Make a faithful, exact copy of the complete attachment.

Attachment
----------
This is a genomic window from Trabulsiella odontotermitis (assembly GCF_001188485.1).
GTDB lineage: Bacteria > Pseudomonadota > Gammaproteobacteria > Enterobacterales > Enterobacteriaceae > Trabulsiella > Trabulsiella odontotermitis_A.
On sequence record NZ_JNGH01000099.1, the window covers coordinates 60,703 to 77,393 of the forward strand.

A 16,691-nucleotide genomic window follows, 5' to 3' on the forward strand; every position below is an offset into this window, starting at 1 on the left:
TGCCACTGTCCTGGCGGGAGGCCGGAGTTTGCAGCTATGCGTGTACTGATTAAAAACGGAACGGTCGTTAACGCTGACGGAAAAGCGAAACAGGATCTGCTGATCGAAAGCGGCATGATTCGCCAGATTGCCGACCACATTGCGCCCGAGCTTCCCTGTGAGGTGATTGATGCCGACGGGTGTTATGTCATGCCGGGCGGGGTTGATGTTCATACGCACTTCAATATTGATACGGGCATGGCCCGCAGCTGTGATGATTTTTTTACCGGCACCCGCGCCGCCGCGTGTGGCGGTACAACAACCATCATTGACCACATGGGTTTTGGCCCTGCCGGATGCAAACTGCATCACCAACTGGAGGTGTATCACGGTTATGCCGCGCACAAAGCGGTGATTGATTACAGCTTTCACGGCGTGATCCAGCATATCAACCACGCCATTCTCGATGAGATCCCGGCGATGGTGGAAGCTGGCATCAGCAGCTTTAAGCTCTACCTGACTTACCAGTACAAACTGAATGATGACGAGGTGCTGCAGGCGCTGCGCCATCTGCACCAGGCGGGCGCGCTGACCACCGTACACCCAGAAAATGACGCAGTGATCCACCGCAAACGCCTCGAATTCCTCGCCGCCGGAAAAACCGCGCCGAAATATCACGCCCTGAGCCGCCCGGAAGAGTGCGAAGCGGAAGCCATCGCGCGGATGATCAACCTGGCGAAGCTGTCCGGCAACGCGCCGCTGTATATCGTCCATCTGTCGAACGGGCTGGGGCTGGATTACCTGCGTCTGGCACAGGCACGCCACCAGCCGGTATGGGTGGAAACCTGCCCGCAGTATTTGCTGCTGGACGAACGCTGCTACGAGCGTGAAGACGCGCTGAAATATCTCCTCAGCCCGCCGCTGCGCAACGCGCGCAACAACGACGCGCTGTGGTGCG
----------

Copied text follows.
This is a genomic window from Trabulsiella odontotermitis (assembly GCF_001188485.1).
GTDB lineage: Bacteria > Pseudomonadota > Gammaproteobacteria > Enterobacterales > Enterobacteriaceae > Trabulsiella > Trabulsiella odontotermitis_A.
On sequence record NZ_JNGH01000099.1, the window covers coordinates 60,703 to 77,393 of the forward strand.

A 16,691-nucleotide genomic window follows, 5' to 3' on the forward strand; every position below is an offset into this window, starting at 1 on the left:
TGCCACTGTCCTGGCGGGAGGCCGGAGTTTGCAGCTATGCGTGTACTGATTAAAAACGGAACGGTCGTTAACGCTGACGGAAAAGCGAAACAGGATCTGCTGATCGAAAGCGGCATGATTCGCCAGATTGCCGACCACATTGCGCCCGAGCTTCCCTGTGAGGTGATTGATGCCGACGGGTGTTATGTCATGCCGGGCGGGGTTGATGTTCATACGCACTTCAATATTGATACGGGCATGGCCCGCAGCTGTGATGATTTTTTTACCGGCACCCGCGCCGCCGCGTGTGGCGGTACAACAACCATCATTGACCACATGGGTTTTGGCCCTGCCGGATGCAAACTGCATCACCAACTGGAGGTGTATCACGGTTATGCCGCGCACAAAGCGGTGATTGATTACAGCTTTCACGGCGTGATCCAGCATATCAACCACGCCATTCTCGATGAGATCCCGGCGATGGTGGAAGCTGGCATCAGCAGCTTTAAGCTCTACCTGACTTACCAGTACAAACTGAATGATGACGAGGTGCTGCAGGCGCTGCGCCATCTGCACCAGGCGGGCGCGCTGACCACCGTACACCCAGAAAATGACGCAGTGATCCACCGCAAACGCCTCGAATTCCTCGCCGCCGGAAAAACCGCGCCGAAATATCACGCCCTGAGCCGCCCGGAAGAGTGCGAAGCGGAAGCCATCGCGCGGATGATCAACCTGGCGAAGCTGTCCGGCAACGCGCCGCTGTATATCGTCCATCTGTCGAACGGGCTGGGGCTGGATTACCTGCGTCTGGCACAGGCACGCCACCAGCCGGTATGGGTGGAAACCTGCCCGCAGTATTTGCTGCTGGACGAACGCTGCTACGAGCGTGAAGACGCGCTGAAATATCTCCTCAGCCCGCCGCTGCGCAACGCGCGCAACAACGACGCGCTGTGGTGCG